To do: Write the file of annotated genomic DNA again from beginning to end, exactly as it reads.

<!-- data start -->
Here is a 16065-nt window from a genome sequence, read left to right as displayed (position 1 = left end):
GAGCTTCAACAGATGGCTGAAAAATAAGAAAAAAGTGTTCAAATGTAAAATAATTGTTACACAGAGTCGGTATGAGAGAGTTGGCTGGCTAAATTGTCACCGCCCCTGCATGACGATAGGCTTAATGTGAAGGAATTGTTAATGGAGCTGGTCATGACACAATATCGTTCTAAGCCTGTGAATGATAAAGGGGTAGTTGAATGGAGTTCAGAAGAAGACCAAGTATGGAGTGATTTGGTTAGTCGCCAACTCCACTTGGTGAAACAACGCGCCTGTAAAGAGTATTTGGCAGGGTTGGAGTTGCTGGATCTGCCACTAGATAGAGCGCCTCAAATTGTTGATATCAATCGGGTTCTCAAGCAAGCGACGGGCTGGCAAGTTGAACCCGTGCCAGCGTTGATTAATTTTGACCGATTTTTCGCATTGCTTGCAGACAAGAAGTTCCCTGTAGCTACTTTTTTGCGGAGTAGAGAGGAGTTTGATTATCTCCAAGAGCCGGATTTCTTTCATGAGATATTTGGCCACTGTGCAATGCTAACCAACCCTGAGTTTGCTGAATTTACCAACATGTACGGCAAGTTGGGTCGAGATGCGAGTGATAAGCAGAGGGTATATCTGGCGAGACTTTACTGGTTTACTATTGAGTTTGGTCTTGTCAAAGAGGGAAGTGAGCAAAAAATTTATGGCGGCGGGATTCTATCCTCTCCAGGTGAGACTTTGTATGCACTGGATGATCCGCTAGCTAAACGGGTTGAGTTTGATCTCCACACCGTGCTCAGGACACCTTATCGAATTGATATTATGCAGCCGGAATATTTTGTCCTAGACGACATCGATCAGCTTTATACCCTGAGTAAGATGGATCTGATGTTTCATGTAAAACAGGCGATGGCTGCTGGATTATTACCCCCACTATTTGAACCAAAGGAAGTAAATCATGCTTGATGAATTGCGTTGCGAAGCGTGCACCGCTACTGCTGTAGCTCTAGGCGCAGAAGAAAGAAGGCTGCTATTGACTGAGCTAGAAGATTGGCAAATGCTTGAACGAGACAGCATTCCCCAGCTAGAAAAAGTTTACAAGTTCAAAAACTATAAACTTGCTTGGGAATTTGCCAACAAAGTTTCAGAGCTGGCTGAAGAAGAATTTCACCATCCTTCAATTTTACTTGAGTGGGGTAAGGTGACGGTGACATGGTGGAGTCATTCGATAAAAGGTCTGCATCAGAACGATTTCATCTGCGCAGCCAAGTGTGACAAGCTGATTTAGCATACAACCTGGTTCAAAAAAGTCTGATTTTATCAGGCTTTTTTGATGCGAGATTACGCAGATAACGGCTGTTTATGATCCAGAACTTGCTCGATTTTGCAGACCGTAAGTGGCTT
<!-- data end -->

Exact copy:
Here is a 16065-nt window from a genome sequence, read left to right as displayed (position 1 = left end):
GAGCTTCAACAGATGGCTGAAAAATAAGAAAAAAGTGTTCAAATGTAAAATAATTGTTACACAGAGTCGGTATGAGAGAGTTGGCTGGCTAAATTGTCACCGCCCCTGCATGACGATAGGCTTAATGTGAAGGAATTGTTAATGGAGCTGGTCATGACACAATATCGTTCTAAGCCTGTGAATGATAAAGGGGTAGTTGAATGGAGTTCAGAAGAAGACCAAGTATGGAGTGATTTGGTTAGTCGCCAACTCCACTTGGTGAAACAACGCGCCTGTAAAGAGTATTTGGCAGGGTTGGAGTTGCTGGATCTGCCACTAGATAGAGCGCCTCAAATTGTTGATATCAATCGGGTTCTCAAGCAAGCGACGGGCTGGCAAGTTGAACCCGTGCCAGCGTTGATTAATTTTGACCGATTTTTCGCATTGCTTGCAGACAAGAAGTTCCCTGTAGCTACTTTTTTGCGGAGTAGAGAGGAGTTTGATTATCTCCAAGAGCCGGATTTCTTTCATGAGATATTTGGCCACTGTGCAATGCTAACCAACCCTGAGTTTGCTGAATTTACCAACATGTACGGCAAGTTGGGTCGAGATGCGAGTGATAAGCAGAGGGTATATCTGGCGAGACTTTACTGGTTTACTATTGAGTTTGGTCTTGTCAAAGAGGGAAGTGAGCAAAAAATTTATGGCGGCGGGATTCTATCCTCTCCAGGTGAGACTTTGTATGCACTGGATGATCCGCTAGCTAAACGGGTTGAGTTTGATCTCCACACCGTGCTCAGGACACCTTATCGAATTGATATTATGCAGCCGGAATATTTTGTCCTAGACGACATCGATCAGCTTTATACCCTGAGTAAGATGGATCTGATGTTTCATGTAAAACAGGCGATGGCTGCTGGATTATTACCCCCACTATTTGAACCAAAGGAAGTAAATCATGCTTGATGAATTGCGTTGCGAAGCGTGCACCGCTACTGCTGTAGCTCTAGGCGCAGAAGAAAGAAGGCTGCTATTGACTGAGCTAGAAGATTGGCAAATGCTTGAACGAGACAGCATTCCCCAGCTAGAAAAAGTTTACAAGTTCAAAAACTATAAACTTGCTTGGGAATTTGCCAACAAAGTTTCAGAGCTGGCTGAAGAAGAATTTCACCATCCTTCAATTTTACTTGAGTGGGGTAAGGTGACGGTGACATGGTGGAGTCATTCGATAAAAGGTCTGCATCAGAACGATTTCATCTGCGCAGCCAAGTGTGACAAGCTGATTTAGCATACAACCTGGTTCAAAAAAGTCTGATTTTATCAGGCTTTTTTGATGCGAGATTACGCAGATAACGGCTGTTTATGATCCAGAACTTGCTCGATTTTGCAGACCGTAAGTGGCTT